DNA methylation was referred to as epigenetic phenomena that control various genomic functions without a change in nucleotide sequence Morris . DNA methylation was associated with early embryo of plant organizations development Suzuki et al. , genetic imprinting Razin et al. , and chromosome inactivation Chan et al. . Therefore, the detection method of DNA methylation was rapid development. Among various DNA methylation analysis methods, chip techniques have shown powerful abilities to isolate and identify the aberrant methylated CGIs. Such methods include MCA-RDA (Methylation in CpG island amplification-representational difference analysis) Toyota et al. , DMH (Differential methylation hybridization using CGI array) Yan et al. , MSO (Methylation specific oligonucleotide) Yu et al. , ChIP-on-Chip (Chromatin immunoprecipitation) Kuras . Subtractive hybridization was a powerful technique that enables researchers to compare two populations of DNA and obtain clones of genes that were expressed in one population but not in the others Diatchenko et al. . Although there were several different methods, the basic theory behind subtraction was simple.
First, we refer to the one DNA that contains specific CpG Islands as tester, and the reference DNA as driver. In this research, tester and driver DNA were hybridized, and the hybrid sequences were then removed. Consequently, the remaining unhybridized CpG Islands that were expressed in the tester yet absent from the driver (Figure 4). In some cases, the MS-SSH method greatly enriches for differential CpG islands; nevertheless, the subtracted sample would still contain some templates that correspond to CpG islands common to both the tester and driver samples Illingworth et al. . Although this background may depend somewhat on the quality of DNA purification and performance of the particular subtraction, in chiefly arises when DNA species were differentially expressed in tester and driver. In general, a limited set of differentially expressed DNA and low quantitative difference in expression produces higher background, even if the sufficient enrichment of differentially expressed DNAs were obtained Ogino et al. . With high background, picking random clones from the CpG Islands library for Southern blot analysis was extremely time-consuming and inefficient.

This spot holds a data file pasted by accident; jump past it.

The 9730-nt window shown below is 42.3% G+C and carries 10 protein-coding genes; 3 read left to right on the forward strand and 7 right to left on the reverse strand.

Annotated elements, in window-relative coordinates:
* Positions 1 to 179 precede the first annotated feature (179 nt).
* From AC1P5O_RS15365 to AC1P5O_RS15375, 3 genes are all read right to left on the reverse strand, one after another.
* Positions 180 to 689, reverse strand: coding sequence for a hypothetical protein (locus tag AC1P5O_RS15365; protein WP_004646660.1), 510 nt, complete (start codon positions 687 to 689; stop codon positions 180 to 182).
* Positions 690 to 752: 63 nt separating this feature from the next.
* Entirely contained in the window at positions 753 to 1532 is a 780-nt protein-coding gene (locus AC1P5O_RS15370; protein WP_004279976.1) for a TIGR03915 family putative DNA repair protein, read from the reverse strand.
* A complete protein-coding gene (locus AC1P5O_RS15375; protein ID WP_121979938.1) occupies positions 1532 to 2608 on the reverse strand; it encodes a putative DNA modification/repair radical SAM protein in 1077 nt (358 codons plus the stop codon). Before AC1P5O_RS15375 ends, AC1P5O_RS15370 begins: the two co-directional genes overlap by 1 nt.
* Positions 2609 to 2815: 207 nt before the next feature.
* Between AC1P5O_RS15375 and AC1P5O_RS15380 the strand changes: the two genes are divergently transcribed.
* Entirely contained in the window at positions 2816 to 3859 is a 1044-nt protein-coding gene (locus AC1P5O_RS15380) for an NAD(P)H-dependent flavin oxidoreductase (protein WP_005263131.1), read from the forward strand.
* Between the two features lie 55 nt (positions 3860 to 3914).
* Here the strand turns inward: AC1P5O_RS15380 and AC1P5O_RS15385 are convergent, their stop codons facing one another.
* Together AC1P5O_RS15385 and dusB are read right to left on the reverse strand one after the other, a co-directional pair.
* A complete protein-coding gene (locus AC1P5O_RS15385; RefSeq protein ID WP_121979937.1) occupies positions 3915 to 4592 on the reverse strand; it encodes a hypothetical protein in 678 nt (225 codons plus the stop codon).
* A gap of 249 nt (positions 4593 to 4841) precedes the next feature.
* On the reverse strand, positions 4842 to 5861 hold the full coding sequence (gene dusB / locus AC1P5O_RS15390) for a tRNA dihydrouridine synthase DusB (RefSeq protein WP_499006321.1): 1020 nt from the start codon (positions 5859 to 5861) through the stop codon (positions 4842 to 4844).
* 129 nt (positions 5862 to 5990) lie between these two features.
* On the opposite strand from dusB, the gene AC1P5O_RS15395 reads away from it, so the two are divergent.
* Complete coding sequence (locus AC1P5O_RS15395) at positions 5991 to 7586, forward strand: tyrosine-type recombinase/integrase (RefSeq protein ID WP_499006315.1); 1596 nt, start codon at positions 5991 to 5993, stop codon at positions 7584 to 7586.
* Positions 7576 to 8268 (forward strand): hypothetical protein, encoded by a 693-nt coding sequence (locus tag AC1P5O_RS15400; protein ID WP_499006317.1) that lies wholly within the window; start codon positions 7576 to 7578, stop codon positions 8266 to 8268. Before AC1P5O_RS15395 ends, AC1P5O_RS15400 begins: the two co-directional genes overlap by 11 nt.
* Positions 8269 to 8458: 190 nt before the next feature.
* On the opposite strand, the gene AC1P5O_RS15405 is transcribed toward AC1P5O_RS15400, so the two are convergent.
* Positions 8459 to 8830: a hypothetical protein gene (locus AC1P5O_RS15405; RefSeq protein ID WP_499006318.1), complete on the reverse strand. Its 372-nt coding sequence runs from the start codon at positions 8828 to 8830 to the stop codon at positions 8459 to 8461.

Therefore, differential screening should be performed before embarking on Southern blot analysis. In this study, it was appeared some un-CpG Islands, which may be related to the design of experiment (Figure 5). After M.Sss I enzyme treatment, all CpG sites of genomic DNA were methylated, and could not digested by HapⅡ in the tester. Nevertheless, the unmethylated CGIs in the driver were digested by HapⅡ. Therefore, the discrepancy fragments between tester and driver could amplify through the suppression PCR. Cytosine methylation influences gene expression, a hypothesis based on the frequency of methylcytosine and on the proposed transmission of methylation patterns through cycles of DNA replication Finnega et al. [30-32]. The quality of CpG islands library was close relationship with the following experiment. Therefore, it is very importance for testing the quality of CpG islands library through HTF-HapⅡ tiny fragment analysis of tools-Sequence Analysis-CpG plot software in European Bioinformatics Institute (EBI). The construction of library in the research is very high of CpG content, also can be used to detect new genes and following experiment (Figure 6).
Development of the MS-SSH technology not only significance for the CpG islands database construction, also advanced for high-throughput comparative analysis the difference between the organizations methylation.
This study was supported by the Program for Fujian Province Science and Technology Research funding on the fourth Tree Breeding Cycle Program of Chinese fir (Grant No. Min Lin Ke 2016- 35). We were grateful to all researcher of gene laboratory Room 60537 in the Key Laboratory of Forest Genetics and Biotechnology at Nanjing Forestry University for constructive suggestions to improve the manuscript.